D was born around 37 weeks and had a normal delivery. Grew fine until puberty. Changed schools for high school in another town, 55 miles away, older D switched also. Had a hard year being challenged for the first time, also all girls school. We thought she was ADHD at one point because she was having trouble concentrating, started meds for a month, then went off of them as they didnt help much. By March, she was blue in hands and feet. Took her to rheumatologist and he said Raynauds which runs on my side. Tried to keep her warm. Never suspected anything else. End of school I had knee surgery and girls had to stay with grandmother in town with school, D was panicked and wanted to come home every night. This was for the last 1- 1/2 weeks of school exams. School over and same grandmother diagnosed with breast cancer. D's aunt by the same name died of breast cancer just before her birth, hence Ds name. Grandmother was 88 and all responsibility for grandmother is mine, even though she has 8 children. I don't mind, I love this lady and would move heaven and earth for her. I had to be away in the next town to take care of her for about a month, not every night but lots of time during the day. Dance for D was winding down for the year and she asked if she could join the gym, we said yes. H would take her on his way to work and pick her up a couple of hours later. Told D that she would have to increase calories for exercise, she agreed. D started cooking dinner every night and cleaning and watching cooking show. Still suspected nothing. Before camp in July o thought she just looked off and had H take her to his clinic and draw bloodwork. At this point D was eating very healthy, no junk food, fruit yogurt and cereal, started being on my radar. Bloodwork fine, went to camp for two weeks. Came back thin, weighed her, loss of 7 pounds. Told her she needed to gain it back. Before school startedi noticed a small breakfast and she cried why do I have to eat more. Had H weigh her and she had lost 1 more pound, had not gained any back. School started and 2 weeks in I said that she needed to eat more and she cried over a banana. Got a referral from the school of a ED program, called H and said, set it up. D admitted to purging at camp for 2 weeks, told her to please not do that. At a loss of how we got to this point. Appointment with ED clinic still a week away, I was very frightened. Asked H to call a favor and get a sooner appointment, he refers to this hospital for 16 years and trained there, and has never asked a favor. Recieved an appt. the following week, D listless , blue, confused, crying all the time, scared. Told her we suspected an ED. She was panicked, as were as. Had Ds braces taken off, worried about the purging. H said that ED doc worried when heart rate less tha. 50. I took pulse, 52-53. Went for appointment and they agreed this was EDNOS. In shock, did EKG, pulse 41, sen immediately to inpatient for heart rate. Spent 2 weeks there, family in shock. I started reading everything I could and found Maudsley! Told h we were doing this, as I couldn't stand for her to come home and starve herself. H agreed. Tried working with original team for a month and found it to be smoke and mirrors. No therapy, no meds, no nothing. Continued plating up the food and serving it. D left hospital 3 pounds less than when she went in. D having horrible nightmares so we put her mattress on the floor next to our bed. Called ED doc and asked for something- meds, therapy, something and she said- you have to send her away! I think I called 2 dozen therapists that day and came back to the FEAST website . Found the only FBT in our state 2 1/2 hours away. Called and left long detailed message for her about D. Tried to set up inpatient a couple of out of state places in the meantime. FBT called the next morning and spoke with me for 45 minuts and said I will work with you and your D. Come in 2 days! This is our story. Grandmother the same one who had breast cancer said upon hearing Ds diagnosis said, I had this, I just don't think it had a name. H has realized that a couple of his sisters have had this and one of Ds cousins has also had an ED. Hs mother still remains very much with ED behaviors at 89.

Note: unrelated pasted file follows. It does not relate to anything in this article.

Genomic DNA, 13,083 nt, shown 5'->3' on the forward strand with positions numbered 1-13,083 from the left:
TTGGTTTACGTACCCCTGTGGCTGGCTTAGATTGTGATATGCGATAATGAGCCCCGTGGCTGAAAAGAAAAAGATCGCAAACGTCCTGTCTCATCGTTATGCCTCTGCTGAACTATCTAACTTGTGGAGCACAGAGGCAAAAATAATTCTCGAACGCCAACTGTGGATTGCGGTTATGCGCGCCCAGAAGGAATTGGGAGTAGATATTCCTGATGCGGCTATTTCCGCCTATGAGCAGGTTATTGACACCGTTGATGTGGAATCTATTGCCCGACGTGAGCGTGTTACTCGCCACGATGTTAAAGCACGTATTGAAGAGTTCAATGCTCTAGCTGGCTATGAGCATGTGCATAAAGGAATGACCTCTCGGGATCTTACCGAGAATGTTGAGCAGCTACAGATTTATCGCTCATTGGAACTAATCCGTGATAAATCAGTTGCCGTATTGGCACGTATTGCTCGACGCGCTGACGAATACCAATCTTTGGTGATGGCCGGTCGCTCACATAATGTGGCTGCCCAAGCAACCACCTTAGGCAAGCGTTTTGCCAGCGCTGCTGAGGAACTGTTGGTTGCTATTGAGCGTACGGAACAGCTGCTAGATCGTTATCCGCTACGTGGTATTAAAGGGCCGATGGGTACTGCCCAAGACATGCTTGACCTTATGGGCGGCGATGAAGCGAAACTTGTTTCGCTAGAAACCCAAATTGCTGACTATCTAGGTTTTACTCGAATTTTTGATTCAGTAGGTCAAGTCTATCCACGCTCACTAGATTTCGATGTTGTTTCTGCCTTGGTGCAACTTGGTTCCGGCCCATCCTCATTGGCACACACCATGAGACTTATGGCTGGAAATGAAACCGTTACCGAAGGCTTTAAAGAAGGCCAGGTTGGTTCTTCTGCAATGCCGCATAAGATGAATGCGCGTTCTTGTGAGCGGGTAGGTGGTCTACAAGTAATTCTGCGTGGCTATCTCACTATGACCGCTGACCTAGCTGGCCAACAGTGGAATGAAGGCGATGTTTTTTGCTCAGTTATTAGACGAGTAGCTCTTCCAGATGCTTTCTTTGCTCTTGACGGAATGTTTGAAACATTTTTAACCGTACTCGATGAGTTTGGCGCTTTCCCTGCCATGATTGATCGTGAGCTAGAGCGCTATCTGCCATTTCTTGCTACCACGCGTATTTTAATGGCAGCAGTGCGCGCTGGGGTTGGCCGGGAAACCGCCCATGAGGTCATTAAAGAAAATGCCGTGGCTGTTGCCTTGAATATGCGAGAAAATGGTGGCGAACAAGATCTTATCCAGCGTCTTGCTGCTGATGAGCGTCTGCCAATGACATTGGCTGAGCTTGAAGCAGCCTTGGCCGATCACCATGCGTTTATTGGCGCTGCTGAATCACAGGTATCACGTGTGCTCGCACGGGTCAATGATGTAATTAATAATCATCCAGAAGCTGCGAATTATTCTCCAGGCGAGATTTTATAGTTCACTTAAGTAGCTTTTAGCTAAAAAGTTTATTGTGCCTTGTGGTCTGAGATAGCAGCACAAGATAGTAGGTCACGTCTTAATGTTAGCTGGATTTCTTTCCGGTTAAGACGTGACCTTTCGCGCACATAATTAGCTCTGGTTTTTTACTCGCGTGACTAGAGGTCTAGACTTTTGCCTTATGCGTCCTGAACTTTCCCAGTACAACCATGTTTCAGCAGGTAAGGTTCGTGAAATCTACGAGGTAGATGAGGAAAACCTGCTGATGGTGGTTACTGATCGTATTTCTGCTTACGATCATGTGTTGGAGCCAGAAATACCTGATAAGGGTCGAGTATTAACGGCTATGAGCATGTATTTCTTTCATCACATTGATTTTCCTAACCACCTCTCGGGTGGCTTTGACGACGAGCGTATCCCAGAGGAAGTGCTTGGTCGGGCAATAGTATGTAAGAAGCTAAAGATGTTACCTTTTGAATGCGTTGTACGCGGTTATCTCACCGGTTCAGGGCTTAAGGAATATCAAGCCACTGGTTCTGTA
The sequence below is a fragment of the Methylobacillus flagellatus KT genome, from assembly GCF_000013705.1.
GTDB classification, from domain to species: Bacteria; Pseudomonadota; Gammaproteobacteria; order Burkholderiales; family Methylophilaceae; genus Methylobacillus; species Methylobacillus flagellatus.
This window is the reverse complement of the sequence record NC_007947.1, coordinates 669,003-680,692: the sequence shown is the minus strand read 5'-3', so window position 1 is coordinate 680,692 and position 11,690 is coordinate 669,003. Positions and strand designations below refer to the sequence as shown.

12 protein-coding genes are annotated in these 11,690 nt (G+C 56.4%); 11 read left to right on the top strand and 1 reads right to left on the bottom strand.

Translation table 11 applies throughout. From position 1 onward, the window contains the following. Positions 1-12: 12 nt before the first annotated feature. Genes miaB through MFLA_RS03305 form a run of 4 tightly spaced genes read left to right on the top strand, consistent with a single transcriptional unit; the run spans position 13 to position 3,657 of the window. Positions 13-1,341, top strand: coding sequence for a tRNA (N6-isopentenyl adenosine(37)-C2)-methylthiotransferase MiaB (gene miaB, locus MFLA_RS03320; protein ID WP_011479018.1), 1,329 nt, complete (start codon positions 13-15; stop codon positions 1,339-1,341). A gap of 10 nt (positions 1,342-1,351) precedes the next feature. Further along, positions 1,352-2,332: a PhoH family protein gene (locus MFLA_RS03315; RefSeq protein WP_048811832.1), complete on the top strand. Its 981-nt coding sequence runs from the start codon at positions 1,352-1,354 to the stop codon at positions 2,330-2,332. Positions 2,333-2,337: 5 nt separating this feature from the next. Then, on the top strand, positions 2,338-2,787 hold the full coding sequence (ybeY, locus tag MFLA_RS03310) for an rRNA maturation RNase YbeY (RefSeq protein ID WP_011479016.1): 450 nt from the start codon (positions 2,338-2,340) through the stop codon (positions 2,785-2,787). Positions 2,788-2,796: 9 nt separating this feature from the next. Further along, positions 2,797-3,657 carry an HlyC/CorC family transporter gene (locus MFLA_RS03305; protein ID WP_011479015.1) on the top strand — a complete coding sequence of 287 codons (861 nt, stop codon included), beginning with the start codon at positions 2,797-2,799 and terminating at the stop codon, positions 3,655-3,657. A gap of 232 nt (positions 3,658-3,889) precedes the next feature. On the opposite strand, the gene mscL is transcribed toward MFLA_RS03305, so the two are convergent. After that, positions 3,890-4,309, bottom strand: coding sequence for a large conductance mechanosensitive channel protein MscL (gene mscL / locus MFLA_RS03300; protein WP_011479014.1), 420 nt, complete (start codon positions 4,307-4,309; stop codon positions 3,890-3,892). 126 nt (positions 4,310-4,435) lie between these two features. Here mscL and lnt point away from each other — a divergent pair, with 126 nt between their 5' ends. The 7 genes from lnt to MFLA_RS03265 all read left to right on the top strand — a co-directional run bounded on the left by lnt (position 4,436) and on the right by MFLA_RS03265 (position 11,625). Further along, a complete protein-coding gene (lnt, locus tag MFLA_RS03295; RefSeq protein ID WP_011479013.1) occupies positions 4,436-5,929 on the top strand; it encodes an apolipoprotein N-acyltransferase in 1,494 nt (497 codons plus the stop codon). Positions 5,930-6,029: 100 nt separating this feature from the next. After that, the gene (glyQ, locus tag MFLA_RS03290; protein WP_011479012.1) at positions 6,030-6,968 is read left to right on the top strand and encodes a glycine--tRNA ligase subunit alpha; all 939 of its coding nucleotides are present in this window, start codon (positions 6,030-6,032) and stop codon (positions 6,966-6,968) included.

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Slow and steady